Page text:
"Certainly. Hold the wire for a moment."
After a wait of a minute or two she was back with the address which she gave him. He repeated it carefully, thanked her and hung up.
Talk of false alarms! I was so disappointed thinking I'd got something for Mr. Whitney, that I sat crumpled up in my chair sulking, and right in the middle of my sulks came the second call.
It was Long Distance again – Toronto.
"I wonder what Toronto wants with her," I thought as I jacked in, and then, leaning my elbow on the desk listened, not much interested. Three sentences hadn't passed before I was as still as a graven image, all my life gone into my ears.
"Is that you, Carol?" I could just hear it, a fine little thread of sound as if it came from a ghost in the other world.
"Yes – who's speaking?"
"It's I – J. W. B."
Barker's initials! My heart gave a leap and then began to fox trot. If I had any doubts, her answer put an end to them. I could hear the gasp in her breath, the fright in her voice.
"You? What are you doing this for?"
"There's no danger. I'm careful. Did you get my letter?"
"Yes, this morning."
"Will you come?"
"Are you sure it's all right? Have you seen the papers here?"
"All of them. Don't be afraid. I'm taking no risks. Are you coming?"
"I can leave tonight. There's a train at eight."
"Good. I'll meet you and explain everything. Do as I said in the letter. I'll be there."
"Very well – understand. Please ring off. Good-bye."
For a moment I sat thinking. She was going to Toronto to meet Barker by a train that left at eight, and it was now half-past five. There was no use trying to trace the call – I knew enough for that – so I got Mr. Whitney's office and told him, careful, without names. He was awful pleased and handed me out some compliments that gave me the courage to ask for something I was crazy to get – the scoop for Babbitts. It would be a big story – Barker landed through the girl he was in love with. I knew they'd follow her and could Babbitts go along? I don't have to tell you that he agreed, making only one condition – if they were unsuccessful, silence. O'Mally, who was up from Philadelphia, would go. Babbitts could join him at the Grand Central Station.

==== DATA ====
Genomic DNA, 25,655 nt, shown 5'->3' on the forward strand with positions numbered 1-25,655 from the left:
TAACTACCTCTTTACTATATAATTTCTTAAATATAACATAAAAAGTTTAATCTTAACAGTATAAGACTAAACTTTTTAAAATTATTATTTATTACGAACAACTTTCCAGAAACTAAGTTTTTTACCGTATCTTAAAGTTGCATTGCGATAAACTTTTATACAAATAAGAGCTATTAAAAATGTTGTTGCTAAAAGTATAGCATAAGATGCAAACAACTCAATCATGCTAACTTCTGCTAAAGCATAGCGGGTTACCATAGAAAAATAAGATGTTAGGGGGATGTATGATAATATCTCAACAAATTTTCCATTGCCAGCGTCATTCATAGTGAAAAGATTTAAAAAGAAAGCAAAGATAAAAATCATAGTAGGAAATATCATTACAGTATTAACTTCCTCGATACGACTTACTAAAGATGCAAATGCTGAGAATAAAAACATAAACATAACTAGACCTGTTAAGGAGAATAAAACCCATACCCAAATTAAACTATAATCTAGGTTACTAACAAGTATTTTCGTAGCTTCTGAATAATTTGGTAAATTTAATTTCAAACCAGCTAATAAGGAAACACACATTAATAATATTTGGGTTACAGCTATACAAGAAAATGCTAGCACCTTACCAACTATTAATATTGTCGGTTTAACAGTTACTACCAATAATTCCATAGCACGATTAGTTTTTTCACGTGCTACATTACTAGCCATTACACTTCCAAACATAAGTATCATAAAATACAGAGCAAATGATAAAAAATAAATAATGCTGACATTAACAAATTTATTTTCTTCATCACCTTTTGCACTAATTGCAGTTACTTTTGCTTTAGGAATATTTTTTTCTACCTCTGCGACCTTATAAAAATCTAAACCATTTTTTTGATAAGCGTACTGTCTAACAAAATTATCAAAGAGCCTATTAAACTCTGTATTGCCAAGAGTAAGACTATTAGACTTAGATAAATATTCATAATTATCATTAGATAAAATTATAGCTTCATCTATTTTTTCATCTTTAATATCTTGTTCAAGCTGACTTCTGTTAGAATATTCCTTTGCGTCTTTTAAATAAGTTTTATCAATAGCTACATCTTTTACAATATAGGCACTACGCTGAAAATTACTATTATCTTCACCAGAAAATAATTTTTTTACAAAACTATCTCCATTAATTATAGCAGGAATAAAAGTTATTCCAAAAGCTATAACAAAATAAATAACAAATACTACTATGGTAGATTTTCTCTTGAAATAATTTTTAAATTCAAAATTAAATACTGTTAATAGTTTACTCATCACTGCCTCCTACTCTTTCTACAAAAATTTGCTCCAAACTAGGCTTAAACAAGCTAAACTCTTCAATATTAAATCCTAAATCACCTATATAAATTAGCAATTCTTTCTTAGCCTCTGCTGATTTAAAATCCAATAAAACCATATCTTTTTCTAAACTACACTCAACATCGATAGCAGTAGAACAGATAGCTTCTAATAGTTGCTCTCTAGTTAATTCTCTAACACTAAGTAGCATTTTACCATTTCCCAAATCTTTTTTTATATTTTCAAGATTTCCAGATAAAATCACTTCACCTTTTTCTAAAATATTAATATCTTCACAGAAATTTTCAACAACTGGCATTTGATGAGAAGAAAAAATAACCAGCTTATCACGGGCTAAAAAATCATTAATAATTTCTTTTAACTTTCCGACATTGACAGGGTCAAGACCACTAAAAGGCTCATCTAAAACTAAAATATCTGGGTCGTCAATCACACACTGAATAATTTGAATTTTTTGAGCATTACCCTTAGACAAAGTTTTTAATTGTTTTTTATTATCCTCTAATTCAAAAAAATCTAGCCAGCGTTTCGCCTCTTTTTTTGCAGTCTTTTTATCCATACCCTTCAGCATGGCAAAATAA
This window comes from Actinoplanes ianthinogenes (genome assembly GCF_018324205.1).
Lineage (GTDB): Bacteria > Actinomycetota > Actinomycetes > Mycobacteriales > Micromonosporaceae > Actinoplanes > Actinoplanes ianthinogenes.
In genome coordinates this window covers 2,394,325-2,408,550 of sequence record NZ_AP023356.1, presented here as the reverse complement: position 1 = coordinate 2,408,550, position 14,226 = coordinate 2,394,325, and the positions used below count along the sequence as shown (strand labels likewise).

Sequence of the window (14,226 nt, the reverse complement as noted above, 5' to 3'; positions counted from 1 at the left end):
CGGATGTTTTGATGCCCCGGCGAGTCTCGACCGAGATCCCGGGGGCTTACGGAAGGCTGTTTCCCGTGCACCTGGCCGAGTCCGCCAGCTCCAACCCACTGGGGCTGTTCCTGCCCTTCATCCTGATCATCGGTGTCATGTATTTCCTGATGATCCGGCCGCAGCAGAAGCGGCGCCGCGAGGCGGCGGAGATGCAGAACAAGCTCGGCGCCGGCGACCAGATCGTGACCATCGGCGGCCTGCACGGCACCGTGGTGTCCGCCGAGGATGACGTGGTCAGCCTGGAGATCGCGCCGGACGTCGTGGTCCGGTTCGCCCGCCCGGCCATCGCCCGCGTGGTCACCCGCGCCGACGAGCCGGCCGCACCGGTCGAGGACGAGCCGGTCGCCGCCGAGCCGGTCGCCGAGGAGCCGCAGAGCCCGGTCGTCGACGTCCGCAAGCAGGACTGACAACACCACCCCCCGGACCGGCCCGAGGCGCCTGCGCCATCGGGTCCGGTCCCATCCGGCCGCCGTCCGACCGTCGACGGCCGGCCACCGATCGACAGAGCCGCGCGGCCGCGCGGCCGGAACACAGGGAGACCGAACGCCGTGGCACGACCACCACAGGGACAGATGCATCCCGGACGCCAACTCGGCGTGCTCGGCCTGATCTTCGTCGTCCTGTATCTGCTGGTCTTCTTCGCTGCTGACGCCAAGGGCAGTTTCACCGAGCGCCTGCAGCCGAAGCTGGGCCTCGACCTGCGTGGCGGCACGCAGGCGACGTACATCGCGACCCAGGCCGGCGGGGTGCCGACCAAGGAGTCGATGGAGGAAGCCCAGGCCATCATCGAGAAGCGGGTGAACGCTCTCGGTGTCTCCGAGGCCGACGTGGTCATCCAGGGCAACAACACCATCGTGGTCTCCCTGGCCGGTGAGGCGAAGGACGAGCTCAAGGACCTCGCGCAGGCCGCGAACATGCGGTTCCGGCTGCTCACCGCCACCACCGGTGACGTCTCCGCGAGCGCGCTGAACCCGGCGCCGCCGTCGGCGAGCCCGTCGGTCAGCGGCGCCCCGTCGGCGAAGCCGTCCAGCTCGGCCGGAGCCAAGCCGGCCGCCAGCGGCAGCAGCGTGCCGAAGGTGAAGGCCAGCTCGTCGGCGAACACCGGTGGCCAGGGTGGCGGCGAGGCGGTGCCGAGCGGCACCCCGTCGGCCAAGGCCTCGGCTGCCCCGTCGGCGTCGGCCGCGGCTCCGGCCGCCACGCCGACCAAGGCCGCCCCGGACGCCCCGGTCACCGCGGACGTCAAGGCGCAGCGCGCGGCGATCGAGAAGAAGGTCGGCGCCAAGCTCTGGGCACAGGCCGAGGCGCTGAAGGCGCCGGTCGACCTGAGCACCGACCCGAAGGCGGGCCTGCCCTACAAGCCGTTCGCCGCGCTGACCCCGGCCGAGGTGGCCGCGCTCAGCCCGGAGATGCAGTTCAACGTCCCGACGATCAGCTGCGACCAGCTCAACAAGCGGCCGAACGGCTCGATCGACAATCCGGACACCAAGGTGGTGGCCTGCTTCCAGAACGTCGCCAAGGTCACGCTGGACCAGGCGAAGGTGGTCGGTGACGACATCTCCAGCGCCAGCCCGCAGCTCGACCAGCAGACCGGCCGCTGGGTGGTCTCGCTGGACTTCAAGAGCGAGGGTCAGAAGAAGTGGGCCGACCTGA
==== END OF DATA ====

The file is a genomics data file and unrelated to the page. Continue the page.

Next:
I took a call for the Dispatch, found Babbitts and told him enough to send him home on the run – but not much; there's too many phones in those newspaper offices. It was nearly seven when I got there myself, dragged him into our room, and while I packed his grip gave him the last bulletins. He was up in the air. It would be the biggest story that had ever come his way.
I had to go down to the station with him, for neither he nor O'Mally knew her. I was desperate afraid she wouldn't come – get cold feet the way women do when they're eloping. But at a quarter of eight she showed up. She didn't look a bit nervous or rattled, and went about getting her ticket as quiet as if she was going for a week-end to Long Island. O'Mally – he was a fat, red-faced man, looking more like a commercial traveler than a sleuth – was right behind her as she bought it. Then as she walked to the track entrance with her suitcase in her hand, I saw them follow her, lounging along sort of neighborly and casual, till the three of them disappeared under the arch.
It was late before I went to sleep that night. I kept imagining them tracking her through the Toronto Depot, leaping into a taxi that followed close on hers, and going somewhere – but where I couldn't think – to meet Barker. For the first time I began to wonder if any harm could come to Babbitts. In detective stories when they shadowed people there were generally revolvers at the finish. But, after all, Johnston Barker wasn't flying for his life, or flying from jail. As far as I could get it, he was just flying away with the Copper Pool's money. Perhaps that wasn't desperate enough for revolvers.скачать книгу бесплатно